W. Douglas Childs argues Dr. Gregory Pavlat, whom Childs represents, and Dr. Benjamin Moore properly treated Margaret Roberts for blood clots in the days before a stroke that left her needing around-the-clock care for the rest of her life. Jurors found for the doctors in Roberts' $9.5 million suit.
Jacksonville, FL—Two physicians prevailed Friday against a patient’s claim that she suffered a catastrophic stroke because of their failure to properly treat her. Margaret and Darrell Roberts v. Dr. Gregory Pavlat and Dr. Benjamin Moore, 2011-CA-007017.
Jurors found Drs. Gregory Pavlat and Benjamin Moore were not negligent in treating Margaret Roberts for deep vein thrombosis and pulmonary embolisms, or blood clots in the leg and lungs, prior to her August 2010 stroke, which left Roberts with permanent memory loss and needing around-the-clock care for the rest of her life.
Roberts was admitted to Jacksonville’s St. Vincent’s Medical Center August 23, 2010 and treated for the clots by Pavlat, her treating physician, and Moore, a neurologist, before she suffered the August 25 stroke. Roberts and her husband, Darrell, contend the doctors failed to do enough to prevent a clot from traveling to Roberts’ brain. Their attorney, Terrell Hogan’s Bruce Anderson, requested more than $9.5 million in damages during Friday’s closing arguments.
The verdict concluded a 13-day trial that focused in part on when physicians should have inserted an inferior vena cava filter, or IVC, a blood clot-trapping device, into Roberts. Although an IVC was inserted into Roberts after her stroke, Roberts’ attorneys claim the physicians should have inserted the device earlier.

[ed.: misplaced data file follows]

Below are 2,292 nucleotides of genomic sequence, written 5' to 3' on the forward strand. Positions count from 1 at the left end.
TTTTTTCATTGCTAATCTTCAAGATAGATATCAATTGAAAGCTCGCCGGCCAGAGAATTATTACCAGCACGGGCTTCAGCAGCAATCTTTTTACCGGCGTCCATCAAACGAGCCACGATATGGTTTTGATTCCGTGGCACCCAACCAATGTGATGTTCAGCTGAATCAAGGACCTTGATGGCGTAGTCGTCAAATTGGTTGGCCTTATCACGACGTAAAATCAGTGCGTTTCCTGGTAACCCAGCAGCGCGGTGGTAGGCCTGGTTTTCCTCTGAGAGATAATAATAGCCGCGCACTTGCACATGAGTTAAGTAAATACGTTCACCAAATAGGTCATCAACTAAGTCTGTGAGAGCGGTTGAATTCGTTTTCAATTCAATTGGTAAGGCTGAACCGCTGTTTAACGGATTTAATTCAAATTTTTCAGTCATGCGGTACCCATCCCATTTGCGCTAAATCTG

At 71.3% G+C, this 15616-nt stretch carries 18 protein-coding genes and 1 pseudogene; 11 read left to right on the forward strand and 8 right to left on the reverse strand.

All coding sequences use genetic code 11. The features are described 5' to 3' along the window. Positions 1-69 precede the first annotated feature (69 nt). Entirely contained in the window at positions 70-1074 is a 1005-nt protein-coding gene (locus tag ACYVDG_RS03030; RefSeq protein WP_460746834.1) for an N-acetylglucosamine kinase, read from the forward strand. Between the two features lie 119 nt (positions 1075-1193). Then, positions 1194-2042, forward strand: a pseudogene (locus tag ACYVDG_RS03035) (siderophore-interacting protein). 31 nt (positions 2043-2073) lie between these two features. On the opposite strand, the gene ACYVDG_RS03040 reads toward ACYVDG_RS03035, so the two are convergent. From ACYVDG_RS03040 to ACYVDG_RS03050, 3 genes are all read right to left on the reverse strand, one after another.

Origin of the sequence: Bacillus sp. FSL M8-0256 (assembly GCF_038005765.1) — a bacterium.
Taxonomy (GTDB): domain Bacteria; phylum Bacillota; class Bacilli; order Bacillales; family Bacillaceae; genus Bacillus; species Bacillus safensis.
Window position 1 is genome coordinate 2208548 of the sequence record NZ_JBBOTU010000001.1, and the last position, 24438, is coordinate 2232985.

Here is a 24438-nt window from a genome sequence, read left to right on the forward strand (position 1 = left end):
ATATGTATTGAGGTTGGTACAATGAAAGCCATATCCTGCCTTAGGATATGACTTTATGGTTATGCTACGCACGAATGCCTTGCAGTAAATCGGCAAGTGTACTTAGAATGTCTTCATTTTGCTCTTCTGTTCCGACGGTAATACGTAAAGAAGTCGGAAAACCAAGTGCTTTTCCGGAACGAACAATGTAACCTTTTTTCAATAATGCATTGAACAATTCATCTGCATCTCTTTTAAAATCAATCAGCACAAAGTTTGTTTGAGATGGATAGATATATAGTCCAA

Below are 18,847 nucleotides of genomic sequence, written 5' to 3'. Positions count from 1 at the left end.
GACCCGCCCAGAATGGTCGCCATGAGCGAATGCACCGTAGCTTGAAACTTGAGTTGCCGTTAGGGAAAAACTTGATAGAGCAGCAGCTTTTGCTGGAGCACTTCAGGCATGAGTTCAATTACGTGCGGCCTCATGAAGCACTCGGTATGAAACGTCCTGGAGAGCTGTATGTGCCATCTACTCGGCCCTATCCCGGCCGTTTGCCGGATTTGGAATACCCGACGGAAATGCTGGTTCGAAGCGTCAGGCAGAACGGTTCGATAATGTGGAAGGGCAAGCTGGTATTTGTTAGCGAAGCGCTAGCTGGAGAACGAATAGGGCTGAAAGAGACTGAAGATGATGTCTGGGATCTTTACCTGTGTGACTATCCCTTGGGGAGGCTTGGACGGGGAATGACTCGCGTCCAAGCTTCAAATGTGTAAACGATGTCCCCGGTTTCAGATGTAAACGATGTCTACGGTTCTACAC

During Friday’s closing arguments, Terrell Hogan’s Matthew Sowell contended evidence showed Roberts was not responding to Heparin, a blood-thinning medication, or anti-coagulant, the doctors initially used in trying to treat the clots. “Even though she’d been fully anti-coagulated—she was getting intravenous Heparin—clots (were) still traveling in her bloodstream,” Sowell said.
Sowell said expert testimony established IVC filters are the appropriate follow-up treatment when anti-coagulants did not work. “What do you do when the first line of defense fails? Do you retreat? Do you surrender?” Sowell asked. “No. You send in reinforcements. You send in the second line of defense, and the second line of defense, when there is failure of anticoagulation, is (an IVC) filter.”
However, Childs Hester’s W. Douglas Childs, representing Pavlat, argued records of Roberts’ improving condition before her stroke warranted continuing Heparin treatment. “This is a woman, based on what was known (at the time) was getting better,” Childs said. “And Heparin was the proper care and treatment.”
Moore’s attorney, Dennis Jackson’s Craig Dennis told jurors the only possible sign Heparin may not have been working was Roberts’ complaints of an intermittent headache, a problem she had suffered from for years, and for which the doctors had ordered diagnostic tests. “Dr. Moore saw her, and he did not detect that there had been any failure at all of Heparin therapy,” Dennis said. “Other than this headache that was brought up, where is there any evidence of Heparin failure on the 24th (the day before her stroke)? There is none.”
Jurors deliberated for about four hours before clearing the physicians.
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Terrell Hogan’s Bruce Anderson and Matthew Sowell represent Margaret and Darrell Roberts.
Childs, Hester & Love’s W. Douglas Childs represents Dr. Gregory Pavlat.
Dennis, Jackson’s Craig Dennis and Tiffany Rohan-Williams represent Dr. Benjamin Moore.